If you download the free PDF, compile the latex version, or buy a paper copy and feel undercharged, feel free to send some bitcoin my way.

Notes for Quantum Field Theory I (phy2403) now available in paper on amazon

May 2, 2019 phy2403 No comments , ,

My notes (423 pages, 6″x9″) from the fall 2018 session of the University of Toronto Quantum Field Theory I course (PHY2403), taught by Prof. Erich Poppitz, are now available on amazon.com (through kindle-direct-publishing, formerly createspace).

These notes are available in three forms, two free, and one paper:

  • On amazon (kindle-direct-publishing) for $11 USD,
  • As a free PDF,
  • As latex sources (, makefiles, figures, …) to build/modify yourself.

This book is dedicated to dad.

Warning to students

These notes are no longer redacted and include whatever portions of the problem set 1-4 solutions I completed, errors and all.  In the event that any of the problem sets are recycled for future iterations of the course, students who are taking the course (all mature grad students pursuing science for the love of it, not for grades) are expected to act responsibly, and produce their own solutions, within the constraints provided by the professor.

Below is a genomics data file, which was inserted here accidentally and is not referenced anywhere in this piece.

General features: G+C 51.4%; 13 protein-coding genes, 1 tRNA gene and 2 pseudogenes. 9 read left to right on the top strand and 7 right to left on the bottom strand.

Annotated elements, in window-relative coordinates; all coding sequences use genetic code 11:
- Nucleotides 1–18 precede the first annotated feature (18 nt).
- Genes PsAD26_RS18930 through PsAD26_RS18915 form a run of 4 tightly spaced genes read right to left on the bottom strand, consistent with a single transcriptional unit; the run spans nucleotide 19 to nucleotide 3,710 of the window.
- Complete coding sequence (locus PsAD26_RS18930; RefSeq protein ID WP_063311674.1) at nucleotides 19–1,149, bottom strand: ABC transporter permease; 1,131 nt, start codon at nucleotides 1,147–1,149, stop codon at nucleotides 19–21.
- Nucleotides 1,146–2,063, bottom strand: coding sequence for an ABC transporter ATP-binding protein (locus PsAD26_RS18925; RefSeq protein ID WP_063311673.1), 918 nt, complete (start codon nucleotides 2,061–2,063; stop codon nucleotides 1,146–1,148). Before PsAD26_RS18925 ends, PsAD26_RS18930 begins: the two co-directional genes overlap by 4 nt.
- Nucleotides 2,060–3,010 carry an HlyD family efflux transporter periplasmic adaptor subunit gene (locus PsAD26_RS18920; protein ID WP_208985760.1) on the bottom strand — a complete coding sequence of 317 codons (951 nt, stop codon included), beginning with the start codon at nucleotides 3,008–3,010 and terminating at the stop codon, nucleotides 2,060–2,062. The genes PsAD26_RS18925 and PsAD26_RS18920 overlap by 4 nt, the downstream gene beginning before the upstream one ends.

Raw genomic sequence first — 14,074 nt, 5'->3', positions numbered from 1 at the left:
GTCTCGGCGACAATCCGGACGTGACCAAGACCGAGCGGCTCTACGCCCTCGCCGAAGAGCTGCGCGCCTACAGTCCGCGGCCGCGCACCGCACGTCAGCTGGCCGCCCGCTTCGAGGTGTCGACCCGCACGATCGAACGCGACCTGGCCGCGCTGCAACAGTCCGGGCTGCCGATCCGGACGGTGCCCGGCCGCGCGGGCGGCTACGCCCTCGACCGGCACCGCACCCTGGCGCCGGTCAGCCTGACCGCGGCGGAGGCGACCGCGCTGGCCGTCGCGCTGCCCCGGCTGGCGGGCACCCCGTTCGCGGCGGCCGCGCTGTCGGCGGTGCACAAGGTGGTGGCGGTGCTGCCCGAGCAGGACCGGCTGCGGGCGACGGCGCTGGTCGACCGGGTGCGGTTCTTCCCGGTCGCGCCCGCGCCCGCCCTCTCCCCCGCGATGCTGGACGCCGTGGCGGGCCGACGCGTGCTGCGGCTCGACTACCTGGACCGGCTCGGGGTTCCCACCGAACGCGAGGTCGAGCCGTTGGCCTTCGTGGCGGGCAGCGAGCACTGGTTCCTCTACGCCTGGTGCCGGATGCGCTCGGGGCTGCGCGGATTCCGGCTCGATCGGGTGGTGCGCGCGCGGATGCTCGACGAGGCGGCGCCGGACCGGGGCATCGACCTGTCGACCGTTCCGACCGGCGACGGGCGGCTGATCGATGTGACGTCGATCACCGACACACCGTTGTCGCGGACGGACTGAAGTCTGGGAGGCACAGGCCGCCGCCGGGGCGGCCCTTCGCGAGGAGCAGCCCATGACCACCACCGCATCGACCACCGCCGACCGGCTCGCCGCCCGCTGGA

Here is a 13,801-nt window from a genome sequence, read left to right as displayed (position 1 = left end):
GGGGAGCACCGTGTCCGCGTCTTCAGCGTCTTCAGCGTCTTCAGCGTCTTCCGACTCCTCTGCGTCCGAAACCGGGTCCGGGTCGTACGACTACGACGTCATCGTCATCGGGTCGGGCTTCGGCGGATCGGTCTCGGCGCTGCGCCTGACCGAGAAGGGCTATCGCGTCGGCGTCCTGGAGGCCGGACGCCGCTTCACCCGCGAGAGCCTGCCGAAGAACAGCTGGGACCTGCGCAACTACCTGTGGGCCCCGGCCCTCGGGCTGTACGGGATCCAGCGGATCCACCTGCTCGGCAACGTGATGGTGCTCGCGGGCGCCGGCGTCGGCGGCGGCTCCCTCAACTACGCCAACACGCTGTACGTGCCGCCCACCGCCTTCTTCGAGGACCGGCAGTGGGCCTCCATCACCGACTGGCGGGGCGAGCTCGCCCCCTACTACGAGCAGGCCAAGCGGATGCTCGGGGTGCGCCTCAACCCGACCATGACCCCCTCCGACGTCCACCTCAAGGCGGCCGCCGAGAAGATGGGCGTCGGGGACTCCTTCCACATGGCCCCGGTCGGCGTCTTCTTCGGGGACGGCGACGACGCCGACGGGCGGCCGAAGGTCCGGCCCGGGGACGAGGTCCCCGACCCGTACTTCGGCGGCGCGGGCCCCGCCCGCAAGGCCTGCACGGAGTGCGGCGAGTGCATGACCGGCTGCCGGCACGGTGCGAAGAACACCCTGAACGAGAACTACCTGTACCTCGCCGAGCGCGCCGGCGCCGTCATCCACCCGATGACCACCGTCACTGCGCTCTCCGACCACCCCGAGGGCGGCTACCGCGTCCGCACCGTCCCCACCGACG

Topics

The official course outline included:

  1. Introduction: Energy and distance scales; units and conventions. Uncertainty relations in the relativistic domain and the need for multiple particle description.
  2. Canonical quantization. Free scalar field theory.
  3. Symmetries and conservation laws.
  4. Interacting fields: Feynman diagrams and the S matrix; decay widths and phase space.
  5. Spin 1/2 fields: Spinor representations, Dirac and Weyl spinors, Dirac equation. Quantizing fermi fields and statistics.
  6. Vector fields and Quantum electrodynamics.

 

 

Advanced Classical Optics: notes now available on amazon

April 17, 2019 math and physics play No comments , , ,